Contraindications: The physician’s education, training and professional judgement must be relied upon to choose the most appropriate device and treatment. Conditions presenting an increased risk of failure include: any active or suspected latent infection or marked local inflammation in or about the affected area. Compromised vascularity that would inhibit adequate blood supply to the fracture or the operative site. Bone stock compromised by disease, infection or prior implantation that can not provide adequate support and/or fixation of the devices. Material sensitivity, documented or suspected. Obesity. An overweight or obese patient can produce loads on the implant that can lead to failure of the fixation of the device or to failure of the device itself. Patients having inadequate tissue coverage over the operative site. Implant utilization that would interfere with anatomical structures or physiological performance. Any mental or neuromuscular disorder which would create an unacceptable risk of fixation failure or complications in postoperative care. Other medical or surgical conditions which would preclude the potential benefit of surgery. The T2 Ankle Arthrodesis Nail should NOT be used if following conditions are present: tibial malalignment of > 10˚ in any plane, severe vascular deficiency, osteomyelitis or soft tissue infection.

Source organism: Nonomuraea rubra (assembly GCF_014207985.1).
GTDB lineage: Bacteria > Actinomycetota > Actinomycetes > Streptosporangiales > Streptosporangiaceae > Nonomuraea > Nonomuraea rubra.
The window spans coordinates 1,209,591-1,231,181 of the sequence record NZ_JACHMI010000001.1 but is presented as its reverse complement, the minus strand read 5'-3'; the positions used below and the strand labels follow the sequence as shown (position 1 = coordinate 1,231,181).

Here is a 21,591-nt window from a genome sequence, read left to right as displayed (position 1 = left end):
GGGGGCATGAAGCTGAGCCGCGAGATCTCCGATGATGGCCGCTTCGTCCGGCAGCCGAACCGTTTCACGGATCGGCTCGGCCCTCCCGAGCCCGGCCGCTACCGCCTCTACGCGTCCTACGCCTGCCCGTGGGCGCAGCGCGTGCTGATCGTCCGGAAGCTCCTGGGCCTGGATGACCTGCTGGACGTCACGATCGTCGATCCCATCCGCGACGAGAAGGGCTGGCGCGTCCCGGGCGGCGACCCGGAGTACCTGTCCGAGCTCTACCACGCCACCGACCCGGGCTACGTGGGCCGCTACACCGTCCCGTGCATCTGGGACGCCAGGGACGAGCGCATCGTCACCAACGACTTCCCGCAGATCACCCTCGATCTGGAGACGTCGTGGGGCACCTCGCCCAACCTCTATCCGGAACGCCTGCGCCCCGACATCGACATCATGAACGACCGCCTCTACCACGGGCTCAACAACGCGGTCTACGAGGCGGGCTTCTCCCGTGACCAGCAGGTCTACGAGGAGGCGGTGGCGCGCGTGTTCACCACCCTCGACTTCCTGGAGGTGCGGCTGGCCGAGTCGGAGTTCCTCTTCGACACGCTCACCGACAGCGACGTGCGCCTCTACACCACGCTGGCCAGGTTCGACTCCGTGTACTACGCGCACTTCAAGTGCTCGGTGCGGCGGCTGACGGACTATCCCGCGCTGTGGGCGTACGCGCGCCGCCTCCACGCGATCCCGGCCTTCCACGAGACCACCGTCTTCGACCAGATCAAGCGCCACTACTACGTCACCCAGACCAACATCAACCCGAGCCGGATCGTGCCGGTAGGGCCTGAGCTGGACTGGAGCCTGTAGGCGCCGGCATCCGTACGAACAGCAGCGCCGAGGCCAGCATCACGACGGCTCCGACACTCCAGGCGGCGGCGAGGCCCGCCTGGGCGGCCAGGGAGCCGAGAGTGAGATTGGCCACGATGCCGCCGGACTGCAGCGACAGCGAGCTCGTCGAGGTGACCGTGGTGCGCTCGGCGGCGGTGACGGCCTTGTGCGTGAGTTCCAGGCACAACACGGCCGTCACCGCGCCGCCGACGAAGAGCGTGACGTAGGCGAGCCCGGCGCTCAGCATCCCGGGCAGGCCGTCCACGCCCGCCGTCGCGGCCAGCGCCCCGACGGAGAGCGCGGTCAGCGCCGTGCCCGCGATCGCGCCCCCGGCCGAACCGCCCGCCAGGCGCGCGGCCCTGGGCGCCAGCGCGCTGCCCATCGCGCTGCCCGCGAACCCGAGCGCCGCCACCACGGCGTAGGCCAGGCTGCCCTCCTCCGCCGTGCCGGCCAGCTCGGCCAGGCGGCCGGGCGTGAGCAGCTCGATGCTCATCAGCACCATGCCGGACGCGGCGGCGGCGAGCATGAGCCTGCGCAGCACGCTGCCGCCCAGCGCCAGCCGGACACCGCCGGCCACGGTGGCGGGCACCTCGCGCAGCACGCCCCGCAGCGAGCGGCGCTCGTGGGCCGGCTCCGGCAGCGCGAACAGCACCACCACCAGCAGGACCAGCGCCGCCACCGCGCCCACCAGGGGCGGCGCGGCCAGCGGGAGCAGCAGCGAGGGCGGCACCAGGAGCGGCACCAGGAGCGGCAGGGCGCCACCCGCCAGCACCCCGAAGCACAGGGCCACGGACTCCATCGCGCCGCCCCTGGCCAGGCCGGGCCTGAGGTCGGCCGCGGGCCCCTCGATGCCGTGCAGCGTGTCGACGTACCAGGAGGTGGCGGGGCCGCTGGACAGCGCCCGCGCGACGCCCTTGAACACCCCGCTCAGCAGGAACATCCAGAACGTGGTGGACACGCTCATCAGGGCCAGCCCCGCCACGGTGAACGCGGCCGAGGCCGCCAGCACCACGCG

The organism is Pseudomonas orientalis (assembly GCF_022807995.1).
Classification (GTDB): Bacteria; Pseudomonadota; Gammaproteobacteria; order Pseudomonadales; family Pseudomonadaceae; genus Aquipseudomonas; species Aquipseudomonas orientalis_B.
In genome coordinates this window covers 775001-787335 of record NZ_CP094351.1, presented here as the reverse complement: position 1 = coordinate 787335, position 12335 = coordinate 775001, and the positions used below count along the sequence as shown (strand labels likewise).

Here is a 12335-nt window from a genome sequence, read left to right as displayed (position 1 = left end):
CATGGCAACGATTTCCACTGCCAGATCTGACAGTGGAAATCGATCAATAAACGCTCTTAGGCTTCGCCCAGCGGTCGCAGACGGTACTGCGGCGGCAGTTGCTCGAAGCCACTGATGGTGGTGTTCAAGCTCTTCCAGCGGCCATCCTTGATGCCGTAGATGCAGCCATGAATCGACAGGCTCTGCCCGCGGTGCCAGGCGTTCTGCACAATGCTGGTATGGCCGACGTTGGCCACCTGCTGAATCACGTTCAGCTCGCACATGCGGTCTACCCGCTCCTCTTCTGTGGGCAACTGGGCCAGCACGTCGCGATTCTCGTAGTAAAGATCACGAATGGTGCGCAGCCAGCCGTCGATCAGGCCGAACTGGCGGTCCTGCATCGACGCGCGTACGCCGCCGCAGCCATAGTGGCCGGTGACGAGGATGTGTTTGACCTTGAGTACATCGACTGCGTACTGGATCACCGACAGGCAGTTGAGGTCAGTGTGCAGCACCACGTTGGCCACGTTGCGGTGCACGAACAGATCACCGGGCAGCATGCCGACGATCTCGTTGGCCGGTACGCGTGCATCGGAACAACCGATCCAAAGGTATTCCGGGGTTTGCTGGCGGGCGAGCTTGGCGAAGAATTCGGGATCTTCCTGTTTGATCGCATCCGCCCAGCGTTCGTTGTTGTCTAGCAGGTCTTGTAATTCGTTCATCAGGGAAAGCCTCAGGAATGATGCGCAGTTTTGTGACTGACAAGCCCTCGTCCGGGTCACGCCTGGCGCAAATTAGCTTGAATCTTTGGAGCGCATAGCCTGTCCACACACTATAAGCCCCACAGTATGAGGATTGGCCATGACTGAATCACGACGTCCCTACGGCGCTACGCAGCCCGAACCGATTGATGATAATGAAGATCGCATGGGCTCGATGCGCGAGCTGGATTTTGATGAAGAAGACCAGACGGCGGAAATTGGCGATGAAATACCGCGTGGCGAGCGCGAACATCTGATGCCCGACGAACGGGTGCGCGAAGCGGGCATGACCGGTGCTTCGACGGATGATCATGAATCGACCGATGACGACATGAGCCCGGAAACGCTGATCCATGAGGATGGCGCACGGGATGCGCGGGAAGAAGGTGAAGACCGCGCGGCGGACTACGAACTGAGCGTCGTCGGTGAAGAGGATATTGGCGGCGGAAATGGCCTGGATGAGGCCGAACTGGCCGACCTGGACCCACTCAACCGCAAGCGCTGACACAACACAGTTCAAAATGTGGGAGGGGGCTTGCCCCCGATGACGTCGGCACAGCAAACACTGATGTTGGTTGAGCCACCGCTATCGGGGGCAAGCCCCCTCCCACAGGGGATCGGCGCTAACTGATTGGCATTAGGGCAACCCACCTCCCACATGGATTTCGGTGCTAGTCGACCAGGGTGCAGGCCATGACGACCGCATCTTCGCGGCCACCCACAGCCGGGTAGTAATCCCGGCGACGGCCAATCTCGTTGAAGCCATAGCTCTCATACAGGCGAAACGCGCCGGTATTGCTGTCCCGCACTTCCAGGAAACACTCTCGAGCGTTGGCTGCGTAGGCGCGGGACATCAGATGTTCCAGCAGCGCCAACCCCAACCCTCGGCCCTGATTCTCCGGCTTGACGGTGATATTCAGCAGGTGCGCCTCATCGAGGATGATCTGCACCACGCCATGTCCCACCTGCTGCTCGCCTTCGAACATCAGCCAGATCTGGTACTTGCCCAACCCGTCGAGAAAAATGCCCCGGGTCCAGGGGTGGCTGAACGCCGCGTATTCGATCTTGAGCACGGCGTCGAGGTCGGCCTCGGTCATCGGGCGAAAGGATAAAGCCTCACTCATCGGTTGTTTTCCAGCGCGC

The information presented is for educational purposes only. Stryker is not dispensing medical advice. Please speak to your doctor to decide if joint replacement surgery is right for you. Only your doctor can make the medical judgment which products and treatments are right for your own individual condition. As with any surgery, joint replacement carries certain risks. Your surgeon will explain all the possible complications of the surgery, as well as side effects. Additionally, the lifetime of a joint replacement is not infinite and varies with each individual. Also, each patient will experience a different postoperative activity level, depending on their own individual clinical factors. Your doctor will help counsel you about how to best maintain your activities in order to potentially prolong the lifetime of the device. Such strategies include not engaging in high-impact activities, such as running, as well as maintaining a healthy weight.